For example, imagine a customer lands on a retail clothing website and encounters a questionnaire for the type of clothing, occasion, or season they are purchasing for. A content marketer can use those data points to create a curated email campaign or personalized web page containing clothing that fits the individual’s description and additional items that go well with the purchase.
Recommendations aren’t necessarily limited to items in the store, either—they can also include advice to grow the relationship and enhance the customer experience. Is the customer looking for a 1920s-inspired, green, beaded cocktail dress? Helpful recommenders will offer items that fit that description—as well as shoes and jewelry that pair well. Is it wintertime? A recommended shawl or scarf may be helpful. Want to see how others wore the look? A content marketer can share helpful content including imagery, tips, and advice for 1920s-inspired fashion as well as cocktails and appetizers, party ideas, and more.
2. Teaching Content
Teaching content is designed to help customers learn how your product or service can be used to solve a specific problem or achieve a goal that’s relevant to them. “Teachers use data to provide information that helps consumers complete jobs or tasks based on life- or purchase-journey stages,” as Gartner puts it. By educating and adding value rather than simply selling, brands position themselves as credible advisors with this type of content.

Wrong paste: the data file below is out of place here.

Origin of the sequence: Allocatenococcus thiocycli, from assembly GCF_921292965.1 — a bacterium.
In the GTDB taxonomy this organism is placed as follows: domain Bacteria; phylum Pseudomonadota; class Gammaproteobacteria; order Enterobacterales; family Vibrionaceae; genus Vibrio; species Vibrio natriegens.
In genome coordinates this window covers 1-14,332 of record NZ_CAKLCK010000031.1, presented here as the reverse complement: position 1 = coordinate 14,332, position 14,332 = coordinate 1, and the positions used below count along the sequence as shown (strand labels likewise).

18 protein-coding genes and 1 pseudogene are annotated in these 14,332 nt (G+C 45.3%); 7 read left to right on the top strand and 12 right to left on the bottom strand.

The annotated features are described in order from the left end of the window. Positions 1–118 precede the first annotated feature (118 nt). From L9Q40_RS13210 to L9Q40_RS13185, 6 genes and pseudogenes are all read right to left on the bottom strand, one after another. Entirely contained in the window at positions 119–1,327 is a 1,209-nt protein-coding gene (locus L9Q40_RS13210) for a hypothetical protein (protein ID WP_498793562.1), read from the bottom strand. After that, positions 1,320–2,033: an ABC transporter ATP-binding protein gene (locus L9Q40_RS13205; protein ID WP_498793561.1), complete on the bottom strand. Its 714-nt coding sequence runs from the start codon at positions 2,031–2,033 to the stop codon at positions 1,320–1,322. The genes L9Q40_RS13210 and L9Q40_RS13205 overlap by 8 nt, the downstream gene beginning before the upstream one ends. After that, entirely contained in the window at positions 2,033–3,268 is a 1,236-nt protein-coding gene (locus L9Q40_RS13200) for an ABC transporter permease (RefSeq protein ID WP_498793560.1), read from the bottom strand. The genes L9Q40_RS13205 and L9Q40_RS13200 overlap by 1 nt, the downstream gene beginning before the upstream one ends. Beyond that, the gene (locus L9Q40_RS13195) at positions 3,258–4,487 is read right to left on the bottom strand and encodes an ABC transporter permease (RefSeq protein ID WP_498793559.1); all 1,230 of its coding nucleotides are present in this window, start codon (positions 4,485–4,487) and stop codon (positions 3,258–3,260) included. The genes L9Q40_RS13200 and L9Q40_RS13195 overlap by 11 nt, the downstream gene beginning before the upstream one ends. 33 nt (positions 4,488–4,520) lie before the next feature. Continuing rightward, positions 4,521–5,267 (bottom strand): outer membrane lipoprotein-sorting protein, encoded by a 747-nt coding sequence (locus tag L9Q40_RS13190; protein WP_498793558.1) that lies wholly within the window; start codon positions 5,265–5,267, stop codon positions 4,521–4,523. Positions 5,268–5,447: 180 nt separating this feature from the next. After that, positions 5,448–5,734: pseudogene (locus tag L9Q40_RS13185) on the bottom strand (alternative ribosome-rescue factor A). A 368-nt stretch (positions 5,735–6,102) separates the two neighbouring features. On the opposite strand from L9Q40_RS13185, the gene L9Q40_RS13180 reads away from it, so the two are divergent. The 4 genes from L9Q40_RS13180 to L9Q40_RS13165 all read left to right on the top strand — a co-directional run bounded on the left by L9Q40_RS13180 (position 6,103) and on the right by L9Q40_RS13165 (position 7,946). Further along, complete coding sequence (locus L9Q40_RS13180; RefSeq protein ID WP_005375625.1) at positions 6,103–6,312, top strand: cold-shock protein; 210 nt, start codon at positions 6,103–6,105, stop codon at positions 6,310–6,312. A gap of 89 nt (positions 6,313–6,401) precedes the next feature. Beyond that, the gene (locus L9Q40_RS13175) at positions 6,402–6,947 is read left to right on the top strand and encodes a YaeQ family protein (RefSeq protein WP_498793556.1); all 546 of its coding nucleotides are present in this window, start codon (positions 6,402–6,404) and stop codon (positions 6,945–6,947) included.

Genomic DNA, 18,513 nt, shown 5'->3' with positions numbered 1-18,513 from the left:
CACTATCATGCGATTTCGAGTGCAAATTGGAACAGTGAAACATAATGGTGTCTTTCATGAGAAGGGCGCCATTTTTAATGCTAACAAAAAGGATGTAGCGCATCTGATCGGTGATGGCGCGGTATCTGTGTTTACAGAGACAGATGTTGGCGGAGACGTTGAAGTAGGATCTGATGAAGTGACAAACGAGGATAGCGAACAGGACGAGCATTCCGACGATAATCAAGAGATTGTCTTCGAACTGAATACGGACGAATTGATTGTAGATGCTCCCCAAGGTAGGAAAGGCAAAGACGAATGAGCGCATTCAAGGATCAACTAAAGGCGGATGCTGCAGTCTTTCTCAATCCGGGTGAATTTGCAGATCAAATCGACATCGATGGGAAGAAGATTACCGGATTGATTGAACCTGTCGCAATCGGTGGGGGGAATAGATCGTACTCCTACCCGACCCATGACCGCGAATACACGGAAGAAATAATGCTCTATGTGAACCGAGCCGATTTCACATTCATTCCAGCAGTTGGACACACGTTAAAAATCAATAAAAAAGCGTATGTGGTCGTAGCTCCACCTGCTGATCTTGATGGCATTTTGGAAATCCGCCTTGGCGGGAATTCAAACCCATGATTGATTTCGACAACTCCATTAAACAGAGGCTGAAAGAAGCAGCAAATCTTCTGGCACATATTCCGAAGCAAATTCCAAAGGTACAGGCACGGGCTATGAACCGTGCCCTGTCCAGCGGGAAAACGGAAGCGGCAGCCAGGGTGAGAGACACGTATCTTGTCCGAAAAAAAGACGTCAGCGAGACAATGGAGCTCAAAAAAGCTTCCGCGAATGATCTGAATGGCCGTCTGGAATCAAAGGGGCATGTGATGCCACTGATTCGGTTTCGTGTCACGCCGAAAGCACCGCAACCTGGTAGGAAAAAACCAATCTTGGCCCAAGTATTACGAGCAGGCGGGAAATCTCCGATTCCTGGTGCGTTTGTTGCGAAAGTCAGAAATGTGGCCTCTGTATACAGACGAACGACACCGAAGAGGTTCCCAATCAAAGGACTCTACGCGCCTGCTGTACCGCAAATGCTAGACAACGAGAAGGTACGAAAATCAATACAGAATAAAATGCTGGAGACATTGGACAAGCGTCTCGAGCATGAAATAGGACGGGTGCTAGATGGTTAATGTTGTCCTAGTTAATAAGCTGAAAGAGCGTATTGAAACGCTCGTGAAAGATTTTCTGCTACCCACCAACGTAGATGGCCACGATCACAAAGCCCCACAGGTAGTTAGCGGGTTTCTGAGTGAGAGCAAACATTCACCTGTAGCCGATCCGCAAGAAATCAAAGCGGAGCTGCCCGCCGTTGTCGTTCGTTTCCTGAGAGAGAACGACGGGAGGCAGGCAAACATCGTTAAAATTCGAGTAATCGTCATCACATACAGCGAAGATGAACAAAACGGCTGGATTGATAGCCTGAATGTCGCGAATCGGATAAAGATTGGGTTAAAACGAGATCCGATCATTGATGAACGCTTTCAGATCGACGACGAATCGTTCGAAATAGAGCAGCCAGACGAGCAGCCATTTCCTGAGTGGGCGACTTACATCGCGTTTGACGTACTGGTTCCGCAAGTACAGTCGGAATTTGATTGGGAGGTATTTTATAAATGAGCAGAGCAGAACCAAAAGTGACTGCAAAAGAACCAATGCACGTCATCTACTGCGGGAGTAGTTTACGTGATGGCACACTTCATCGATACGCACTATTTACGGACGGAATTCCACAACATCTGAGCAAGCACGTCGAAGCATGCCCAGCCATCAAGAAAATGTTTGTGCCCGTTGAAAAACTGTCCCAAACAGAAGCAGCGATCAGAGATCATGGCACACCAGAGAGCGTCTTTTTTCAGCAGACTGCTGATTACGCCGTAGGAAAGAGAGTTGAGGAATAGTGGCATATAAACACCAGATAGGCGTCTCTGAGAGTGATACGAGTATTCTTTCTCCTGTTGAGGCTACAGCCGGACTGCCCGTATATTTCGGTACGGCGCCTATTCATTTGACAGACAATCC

Following the same 1920s cocktail dress example, let’s say that the customer has decided on a dress, hair accessories, and shawl. How should they be worn? How does one tie a shawl? How do you get the accessories to stay in your hair?
Don’t make the customer wander the internet for answers. Teaching content that’s tailored to the customer’s needs—such as how-to videos, step-by-step infographics, and follow-up emails with tips leading back to your website and other helpful resources—encourages repeat visits and grows your brand’s credibility.
3. Support Content